Gout Flare VS Gout Attack

Stopping Gout Together Forums Help My Gout! The Gout Forum Gout Flare VS Gout Attack

This topic contains 4 replies, has 2 voices, and was last updated by  [email protected] 4 months, 3 weeks ago.

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  • #8830

    [email protected]
    Participant
    Ŧallars: Ŧ 22.64


    How do you gauge the difference between the two? What’s your threshold considering pain and swelling as factors?

    I’ve what I considered four full blown attacks in my first four years of experience with this affliction, skipped two years, had a bad one last April, and one other not quite as bad a few months later. But I’ve been riddled with flares for the rest of the past nine months.

    I’d say attacks entail significant swelling, with possible displacement of the joint, accompanied by excruciating amounts of pain. As they’ve always occurred in my foot, so mobility is severely affected and swelling will make putting a shoe on practically impossible. I thankfully have never had an attack severe enough where “the weight of a bed sheet” on my foot was painful.

    Flares on the other hand, have been far less sever in both pain and swelling, varying from annoying or slightly uncomfortable, to moderate swelling with bearable pain, possibly strong enough to result in a limp, but not cause sever mobility issues.

    So what’s your barometer for attack vs flare?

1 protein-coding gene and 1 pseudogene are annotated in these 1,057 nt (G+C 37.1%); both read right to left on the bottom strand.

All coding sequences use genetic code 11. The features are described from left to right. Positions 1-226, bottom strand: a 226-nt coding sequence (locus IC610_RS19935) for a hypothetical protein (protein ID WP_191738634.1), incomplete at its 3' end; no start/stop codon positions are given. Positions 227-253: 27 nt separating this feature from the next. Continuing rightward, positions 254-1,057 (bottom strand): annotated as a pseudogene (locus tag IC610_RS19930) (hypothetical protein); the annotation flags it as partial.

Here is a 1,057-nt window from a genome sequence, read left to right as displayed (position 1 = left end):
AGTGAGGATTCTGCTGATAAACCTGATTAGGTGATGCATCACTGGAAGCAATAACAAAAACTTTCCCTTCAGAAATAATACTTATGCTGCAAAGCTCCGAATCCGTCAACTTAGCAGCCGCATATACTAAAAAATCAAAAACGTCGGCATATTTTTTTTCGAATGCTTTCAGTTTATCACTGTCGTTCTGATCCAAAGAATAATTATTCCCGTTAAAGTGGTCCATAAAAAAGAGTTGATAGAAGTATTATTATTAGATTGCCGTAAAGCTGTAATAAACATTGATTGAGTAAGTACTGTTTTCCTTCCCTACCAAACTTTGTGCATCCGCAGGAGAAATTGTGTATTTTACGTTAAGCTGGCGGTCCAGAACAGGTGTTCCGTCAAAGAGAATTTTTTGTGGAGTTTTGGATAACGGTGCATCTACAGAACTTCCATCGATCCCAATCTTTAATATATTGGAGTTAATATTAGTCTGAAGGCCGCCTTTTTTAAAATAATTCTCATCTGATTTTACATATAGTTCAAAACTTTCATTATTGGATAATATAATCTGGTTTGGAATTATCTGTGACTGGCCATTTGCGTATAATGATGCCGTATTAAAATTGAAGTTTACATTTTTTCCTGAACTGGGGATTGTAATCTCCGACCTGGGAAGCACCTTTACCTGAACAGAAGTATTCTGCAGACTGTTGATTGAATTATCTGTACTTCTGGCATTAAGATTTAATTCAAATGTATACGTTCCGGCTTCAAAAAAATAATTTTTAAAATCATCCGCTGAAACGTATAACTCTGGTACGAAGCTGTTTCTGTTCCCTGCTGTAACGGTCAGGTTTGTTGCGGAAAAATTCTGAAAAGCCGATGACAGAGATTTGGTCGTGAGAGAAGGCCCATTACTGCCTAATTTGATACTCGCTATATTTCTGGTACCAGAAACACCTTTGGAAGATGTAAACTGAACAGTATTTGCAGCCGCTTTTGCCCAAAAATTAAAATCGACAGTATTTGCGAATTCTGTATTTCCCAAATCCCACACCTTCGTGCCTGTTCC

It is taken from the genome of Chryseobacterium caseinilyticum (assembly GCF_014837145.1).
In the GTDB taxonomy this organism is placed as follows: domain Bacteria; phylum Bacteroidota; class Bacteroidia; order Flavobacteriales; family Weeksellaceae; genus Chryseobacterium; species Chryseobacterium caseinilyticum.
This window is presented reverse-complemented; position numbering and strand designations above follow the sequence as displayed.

• #8831

    nobody
    Participant
    Ŧallars: Ŧ 556.07

    I don’t know that these words are defined anywhere in a standard manner. Some people might use these two words to mean the same thing.
    Because of the different locations which might be affected, you could for instance have severe mobility issues or be unable to put your shoes on (not necessarily both at the same time) without much pain at rest. You might also not see much (if any) swelling or redness if the inflammation is deep under the skin.
    So what we’ve got is mainly a standard description of the textbook MTP1 (big toe joint) attack: severe pain (at rest as well as to the touch), swelling (with unusually warm skin) and redness. But not having all the signs doesn’t mean it’s not gout, especially if a different location is affected. If you want to call it flare rather than attack when your big toe gets some but not all the symptoms or when the pain isn’t that bad, that makes sense but don’t expect everyone to use the word “flare” that way.

  • #8832

    [email protected]
    Participant
    Ŧallars: Ŧ 22.64

    I understand that “flares” aren’t a technical medical term, I literally meant “you” as in the members of the forum. I’m curious how other sufferers are gauging their own experiences. I saw the “Monitor Your Gout Pain” graph after I posted this, and I’d basically say levels 1-5 I’d call flares, and 6-10 I’d classify as an attack. The attack that started this ten month run was probably an 8 on that scale, and I’ve been bouncing between 0-4 regularly since, with a couple of forays into the 5-6 range.